‘Now when Pharaoh let the people go, God did not lead them by the way of the land of the Philistines, although it was nearer; for God said, “The people may have a change of heart when they see war, and return to Egypt.” So God led the people roundabout, by way of the wilderness at the Sea of Reeds.’
So begins this week’s sedra. On the face of it, it is a minor detail in the larger story of the exodus. Yet it is the key text in one of the most fascinating chapters in medieval Jewish thought. The man who wrote it was Moses Maimonides, in his great philosophical work, The Guide for the Perplexed.
The context in which it occurs is deeply controversial. In The Guide, Maimonides poses a fundamental question. Why, if the sacrificial system is so central to Judaism, were the prophets so critical of it? He does not ask a second question, but we should: if sacrifices are the primary form of worshipping God, how did Judaism survive without them for 20 centuries from the destruction of the Second Temple until today?
Maimonides’ answer is that sacrifices are secondary; prayer – the uniting of the soul of the individual with the mind of God – is primary. Judaism could thus survive the loss of the outer form of worship, because the inner form – prayer – remained intact.
Maimonides recognises that this idea is open to an obvious challenge. If sacrifices are secondary, and prayer primary, why did God not dispense with sacrifices altogether and immediately? His answer – it was, and remains, deeply controversial -is that the Israelites of Moses’ day could not conceive of the form of worship that did not involve sacrifice. That was the norm in the ancient world. God is beyond time, but human beings live within time. We cannot take ourselves out of, say, the 21st century and project ourselves a thousand years from now. Inescapably, we live in now, not eternity.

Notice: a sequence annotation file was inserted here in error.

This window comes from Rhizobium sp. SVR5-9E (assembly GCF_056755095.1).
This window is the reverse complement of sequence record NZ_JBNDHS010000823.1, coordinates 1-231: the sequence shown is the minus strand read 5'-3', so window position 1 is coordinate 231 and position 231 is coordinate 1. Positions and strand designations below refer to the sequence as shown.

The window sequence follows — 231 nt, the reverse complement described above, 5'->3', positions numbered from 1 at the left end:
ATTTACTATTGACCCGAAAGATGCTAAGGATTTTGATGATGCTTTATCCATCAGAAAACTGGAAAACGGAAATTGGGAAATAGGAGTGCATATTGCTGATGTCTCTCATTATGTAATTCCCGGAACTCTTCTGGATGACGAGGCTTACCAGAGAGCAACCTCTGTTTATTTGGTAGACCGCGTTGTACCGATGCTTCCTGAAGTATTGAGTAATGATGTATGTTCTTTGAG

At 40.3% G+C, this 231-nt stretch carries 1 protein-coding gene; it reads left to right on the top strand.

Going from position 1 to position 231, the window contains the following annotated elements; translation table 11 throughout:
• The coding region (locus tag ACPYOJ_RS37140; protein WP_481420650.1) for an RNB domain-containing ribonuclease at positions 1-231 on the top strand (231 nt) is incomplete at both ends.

This leads Maimonides to his fundamental assertion (The Guide for the Perplexed, III: 32). There is no such thing as sudden, drastic, revolutionary change in the world we inhabit. Trees take time to grow. The seasons shade imperceptibly into one another. Day fades into night. Processes take time, and there are no shortcuts.
If this is true of nature, it is all the more so of human nature. There can be little doubt that from the outset, the Torah is opposed to slavery. The free God desires the free worship of free human beings. That one person should own and control another is an offence against human dignity. Yet the Torah permits slavery, while at the same time restricting and humanizing it. Looking back with the full perspective of history, we know that slavery was not abolished in Britain and America until the 19th century – and in the case of America, not without a civil war. Change takes time.
This leads to a deeper question. Why did God not circumvent human nature? Why did He not simply intervene in the human mind and make the Israelites of Moses’ day see that various practices of the ancient world were wrong? Here, Maimonides states a truth he saw as fundamental to Judaism. God sometimes intervenes to change nature. We call these interventions miracles. But God never intervenes to change human nature. To do so would be to compromise human free will. That is something God, on principle, never does (One might object: what about God ‘hardening Pharaoh’s heart’? To that, Maimonides had an answer – in Hilkhot Teshuvah 6:3 – but it does not concern us here).